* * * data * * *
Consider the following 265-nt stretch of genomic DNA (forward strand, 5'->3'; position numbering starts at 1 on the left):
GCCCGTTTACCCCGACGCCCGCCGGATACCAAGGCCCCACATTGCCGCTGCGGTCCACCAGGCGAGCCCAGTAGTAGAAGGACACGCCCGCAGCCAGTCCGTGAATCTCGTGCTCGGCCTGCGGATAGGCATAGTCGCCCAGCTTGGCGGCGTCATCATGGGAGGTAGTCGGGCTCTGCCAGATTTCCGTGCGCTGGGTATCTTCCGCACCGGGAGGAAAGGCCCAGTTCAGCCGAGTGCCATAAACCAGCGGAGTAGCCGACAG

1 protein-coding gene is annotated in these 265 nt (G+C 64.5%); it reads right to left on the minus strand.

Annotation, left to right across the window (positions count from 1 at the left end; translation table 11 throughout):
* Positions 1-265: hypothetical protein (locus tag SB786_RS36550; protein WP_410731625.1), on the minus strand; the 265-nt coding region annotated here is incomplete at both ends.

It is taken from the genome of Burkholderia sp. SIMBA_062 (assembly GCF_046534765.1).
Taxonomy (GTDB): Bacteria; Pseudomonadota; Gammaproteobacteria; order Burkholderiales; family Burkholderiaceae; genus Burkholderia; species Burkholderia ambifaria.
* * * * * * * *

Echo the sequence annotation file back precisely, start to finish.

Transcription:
Consider the following 265-nt stretch of genomic DNA (forward strand, 5'->3'; position numbering starts at 1 on the left):
GCCCGTTTACCCCGACGCCCGCCGGATACCAAGGCCCCACATTGCCGCTGCGGTCCACCAGGCGAGCCCAGTAGTAGAAGGACACGCCCGCAGCCAGTCCGTGAATCTCGTGCTCGGCCTGCGGATAGGCATAGTCGCCCAGCTTGGCGGCGTCATCATGGGAGGTAGTCGGGCTCTGCCAGATTTCCGTGCGCTGGGTATCTTCCGCACCGGGAGGAAAGGCCCAGTTCAGCCGAGTGCCATAAACCAGCGGAGTAGCCGACAG

1 protein-coding gene is annotated in these 265 nt (G+C 64.5%); it reads right to left on the minus strand.

Annotation, left to right across the window (positions count from 1 at the left end; translation table 11 throughout):
* Positions 1-265: hypothetical protein (locus tag SB786_RS36550; protein WP_410731625.1), on the minus strand; the 265-nt coding region annotated here is incomplete at both ends.

It is taken from the genome of Burkholderia sp. SIMBA_062 (assembly GCF_046534765.1).
Taxonomy (GTDB): Bacteria; Pseudomonadota; Gammaproteobacteria; order Burkholderiales; family Burkholderiaceae; genus Burkholderia; species Burkholderia ambifaria.